God walked between the lights in the void; now he lies between the stench of animals and hay. There is no Atlas here, holding up the earth by mere might--for this child is the axis that turns the world. And as Melito of Sardis wrote so long ago, eventually “he who hung the stars is himself hung upon the cross.”
But it has its own elegance, doesn’t it? I think any parent can tell you how the small fingers of an infant, tender and pliant, whose giant-like grip wraps around your fingers, can still any storm of life and put it in its place. And where we called for the act of a person like us only much, much bigger, the true Infinite said the answer was much, much smaller. It is not the devil who is in the details, but God. Where the act of our salvation is not the supernal but in the hope a child gives to a husband and wife.
And we sometimes lose this little light. We speak frequently (rightfully) of the Incarnation. That great mystery where God came near. And we all (at least, I think, those who took the time for a Christmas sermon) formally, and more or less firmly, believe in miracles. And so accept the (still insane) notion of a virgin with child, born from the Spirit of God hovering over her; much like the Spirit hovered over the waters when Creation commenced.
But how many of us believe in a man and a woman staying together despite a curious pregnancy? When all evidence screams infidelity? When a child cries into the light, shining through the dim and unknown as something not expected, and the husband says “It is alright. I will stay”? Where supernatural hope is also the renewed charge between lover’s glances? That God became man, in our American, “Christian,” culture, is amazing but (seemingly) old news. That a man and a woman could stay together through hardship. Few events boast more credentials of a true miracle.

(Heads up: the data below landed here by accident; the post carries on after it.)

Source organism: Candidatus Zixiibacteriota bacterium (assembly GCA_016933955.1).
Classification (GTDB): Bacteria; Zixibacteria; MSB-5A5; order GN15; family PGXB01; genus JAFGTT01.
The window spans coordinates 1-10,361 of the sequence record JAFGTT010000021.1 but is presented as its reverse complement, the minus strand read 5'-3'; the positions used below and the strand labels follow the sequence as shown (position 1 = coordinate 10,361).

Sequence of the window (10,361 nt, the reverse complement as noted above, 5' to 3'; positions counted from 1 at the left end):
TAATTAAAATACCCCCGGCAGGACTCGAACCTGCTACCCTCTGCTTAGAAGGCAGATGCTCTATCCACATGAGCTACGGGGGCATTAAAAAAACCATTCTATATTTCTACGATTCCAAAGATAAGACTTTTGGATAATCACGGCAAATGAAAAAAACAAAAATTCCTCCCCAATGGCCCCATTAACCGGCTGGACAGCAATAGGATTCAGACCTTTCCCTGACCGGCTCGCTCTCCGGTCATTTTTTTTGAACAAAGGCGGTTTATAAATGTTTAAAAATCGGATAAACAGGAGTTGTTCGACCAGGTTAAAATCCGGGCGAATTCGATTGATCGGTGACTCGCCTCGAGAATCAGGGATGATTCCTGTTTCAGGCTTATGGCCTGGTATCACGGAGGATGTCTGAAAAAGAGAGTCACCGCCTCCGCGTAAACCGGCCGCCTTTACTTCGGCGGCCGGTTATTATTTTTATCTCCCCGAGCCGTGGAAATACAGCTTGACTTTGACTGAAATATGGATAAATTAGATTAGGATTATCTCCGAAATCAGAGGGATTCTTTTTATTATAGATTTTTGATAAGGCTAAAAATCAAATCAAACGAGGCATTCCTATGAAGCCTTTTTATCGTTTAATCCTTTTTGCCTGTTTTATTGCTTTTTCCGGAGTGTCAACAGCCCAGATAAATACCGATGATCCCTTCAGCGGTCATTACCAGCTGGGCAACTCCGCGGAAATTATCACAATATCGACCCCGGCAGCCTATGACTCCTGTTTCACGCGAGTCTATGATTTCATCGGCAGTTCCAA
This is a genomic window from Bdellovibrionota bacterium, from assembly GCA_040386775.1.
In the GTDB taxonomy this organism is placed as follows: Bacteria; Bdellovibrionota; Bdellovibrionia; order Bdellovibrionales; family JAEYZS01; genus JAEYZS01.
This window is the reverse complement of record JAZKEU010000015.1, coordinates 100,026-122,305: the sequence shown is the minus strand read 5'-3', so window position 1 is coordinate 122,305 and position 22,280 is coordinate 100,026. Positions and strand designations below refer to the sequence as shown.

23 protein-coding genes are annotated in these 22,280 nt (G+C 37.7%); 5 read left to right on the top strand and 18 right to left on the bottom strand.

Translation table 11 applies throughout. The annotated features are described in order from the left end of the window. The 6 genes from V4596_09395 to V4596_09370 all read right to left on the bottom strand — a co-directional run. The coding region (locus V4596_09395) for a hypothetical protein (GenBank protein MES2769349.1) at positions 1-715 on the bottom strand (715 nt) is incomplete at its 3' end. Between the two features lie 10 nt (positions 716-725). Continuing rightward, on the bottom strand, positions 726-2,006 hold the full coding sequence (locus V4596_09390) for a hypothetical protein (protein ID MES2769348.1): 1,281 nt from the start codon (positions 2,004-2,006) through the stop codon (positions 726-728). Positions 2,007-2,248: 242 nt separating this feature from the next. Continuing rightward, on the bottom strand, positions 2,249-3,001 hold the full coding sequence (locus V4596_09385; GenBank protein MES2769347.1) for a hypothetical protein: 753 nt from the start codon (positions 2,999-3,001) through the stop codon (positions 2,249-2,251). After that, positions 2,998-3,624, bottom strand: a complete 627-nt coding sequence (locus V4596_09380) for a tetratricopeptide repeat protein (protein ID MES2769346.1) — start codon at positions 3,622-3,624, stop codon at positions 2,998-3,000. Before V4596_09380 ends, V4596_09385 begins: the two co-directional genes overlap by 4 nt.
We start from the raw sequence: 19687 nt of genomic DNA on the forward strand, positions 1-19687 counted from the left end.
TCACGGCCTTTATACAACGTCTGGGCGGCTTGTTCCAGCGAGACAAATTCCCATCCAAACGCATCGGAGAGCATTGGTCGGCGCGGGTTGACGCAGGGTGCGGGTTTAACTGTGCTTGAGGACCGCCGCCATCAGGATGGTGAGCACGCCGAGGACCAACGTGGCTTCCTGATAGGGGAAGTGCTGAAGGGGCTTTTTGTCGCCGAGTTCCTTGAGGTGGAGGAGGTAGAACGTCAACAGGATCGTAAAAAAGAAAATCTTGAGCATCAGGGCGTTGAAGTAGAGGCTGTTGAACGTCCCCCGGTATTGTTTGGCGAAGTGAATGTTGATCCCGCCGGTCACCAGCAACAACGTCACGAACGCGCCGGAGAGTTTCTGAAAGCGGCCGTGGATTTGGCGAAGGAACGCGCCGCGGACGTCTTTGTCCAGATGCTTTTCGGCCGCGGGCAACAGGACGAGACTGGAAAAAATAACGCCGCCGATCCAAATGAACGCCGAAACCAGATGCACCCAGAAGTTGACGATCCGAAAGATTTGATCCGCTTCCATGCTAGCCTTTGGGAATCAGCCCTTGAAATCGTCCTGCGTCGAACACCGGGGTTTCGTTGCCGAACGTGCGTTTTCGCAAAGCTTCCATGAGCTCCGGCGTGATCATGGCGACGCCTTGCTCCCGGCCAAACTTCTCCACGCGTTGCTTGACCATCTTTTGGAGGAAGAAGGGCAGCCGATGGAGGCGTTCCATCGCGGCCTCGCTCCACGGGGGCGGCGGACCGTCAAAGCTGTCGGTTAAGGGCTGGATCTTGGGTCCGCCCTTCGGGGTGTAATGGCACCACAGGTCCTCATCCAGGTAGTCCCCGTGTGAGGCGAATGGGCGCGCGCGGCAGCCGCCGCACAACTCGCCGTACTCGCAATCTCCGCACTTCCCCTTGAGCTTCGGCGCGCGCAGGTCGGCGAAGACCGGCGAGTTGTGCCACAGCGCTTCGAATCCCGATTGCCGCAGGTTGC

And in our age of security and secrets; of stealth and uncompromising method and weaponry deposing among worldviews: who among us has seen a genuine act of the representatives of the religious paying their respects to another religion? Let alone an enemy? But this is the very cause of the Wise Men who bring myrrh and frankincense and gold. The Babylonian astrologers came as some of the first believers.
And who among us has seen the resources of an empire brought to its knees to search and destroy a child? To ask: my technology, my panopticon, my power—could a child displace it? Do I worry, amongst swords and coups, about a child whose rumor whispers of a remote power? Will an empire be undone by that little lump of flesh and tears? But Herod sent his men with swords amongst the children. God demonstrated the futility of an empire even to stand against one newborn.
And so here we are on Christmas. God did not override the world because what He wanted to redeem were not just great powers, but persons. Persons who were already being depersonalized by big things. By empire and census and taxes and death and war and famine and plague and sin. The collateral damage of a world gone mad. We are here because God says “I will act and become small, so you who are small can act.” As the theologian Wolfhart Pannenberg says: